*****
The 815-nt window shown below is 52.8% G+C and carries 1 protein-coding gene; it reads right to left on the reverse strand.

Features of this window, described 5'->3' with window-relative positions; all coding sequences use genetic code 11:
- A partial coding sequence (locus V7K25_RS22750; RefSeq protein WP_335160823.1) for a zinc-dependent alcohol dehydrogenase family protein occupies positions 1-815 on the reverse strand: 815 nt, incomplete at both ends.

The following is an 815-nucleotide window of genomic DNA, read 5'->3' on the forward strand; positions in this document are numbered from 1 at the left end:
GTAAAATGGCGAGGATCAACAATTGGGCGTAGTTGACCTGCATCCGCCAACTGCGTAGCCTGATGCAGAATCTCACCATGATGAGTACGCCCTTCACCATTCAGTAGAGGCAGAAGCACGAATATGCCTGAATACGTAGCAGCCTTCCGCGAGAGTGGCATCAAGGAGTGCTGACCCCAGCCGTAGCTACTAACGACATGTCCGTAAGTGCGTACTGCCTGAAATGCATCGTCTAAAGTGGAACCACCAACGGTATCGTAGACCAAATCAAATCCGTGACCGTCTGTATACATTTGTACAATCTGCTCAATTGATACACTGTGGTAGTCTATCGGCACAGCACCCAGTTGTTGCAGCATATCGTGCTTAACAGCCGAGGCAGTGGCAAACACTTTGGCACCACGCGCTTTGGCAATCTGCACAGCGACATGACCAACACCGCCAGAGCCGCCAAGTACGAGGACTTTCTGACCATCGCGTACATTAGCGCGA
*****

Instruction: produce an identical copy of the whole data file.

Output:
The 815-nt window shown below is 52.8% G+C and carries 1 protein-coding gene; it reads right to left on the reverse strand.

Features of this window, described 5'->3' with window-relative positions; all coding sequences use genetic code 11:
- A partial coding sequence (locus V7K25_RS22750; RefSeq protein WP_335160823.1) for a zinc-dependent alcohol dehydrogenase family protein occupies positions 1-815 on the reverse strand: 815 nt, incomplete at both ends.

The following is an 815-nucleotide window of genomic DNA, read 5'->3' on the forward strand; positions in this document are numbered from 1 at the left end:
GTAAAATGGCGAGGATCAACAATTGGGCGTAGTTGACCTGCATCCGCCAACTGCGTAGCCTGATGCAGAATCTCACCATGATGAGTACGCCCTTCACCATTCAGTAGAGGCAGAAGCACGAATATGCCTGAATACGTAGCAGCCTTCCGCGAGAGTGGCATCAAGGAGTGCTGACCCCAGCCGTAGCTACTAACGACATGTCCGTAAGTGCGTACTGCCTGAAATGCATCGTCTAAAGTGGAACCACCAACGGTATCGTAGACCAAATCAAATCCGTGACCGTCTGTATACATTTGTACAATCTGCTCAATTGATACACTGTGGTAGTCTATCGGCACAGCACCCAGTTGTTGCAGCATATCGTGCTTAACAGCCGAGGCAGTGGCAAACACTTTGGCACCACGCGCTTTGGCAATCTGCACAGCGACATGACCAACACCGCCAGAGCCGCCAAGTACGAGGACTTTCTGACCATCGCGTACATTAGCGCGA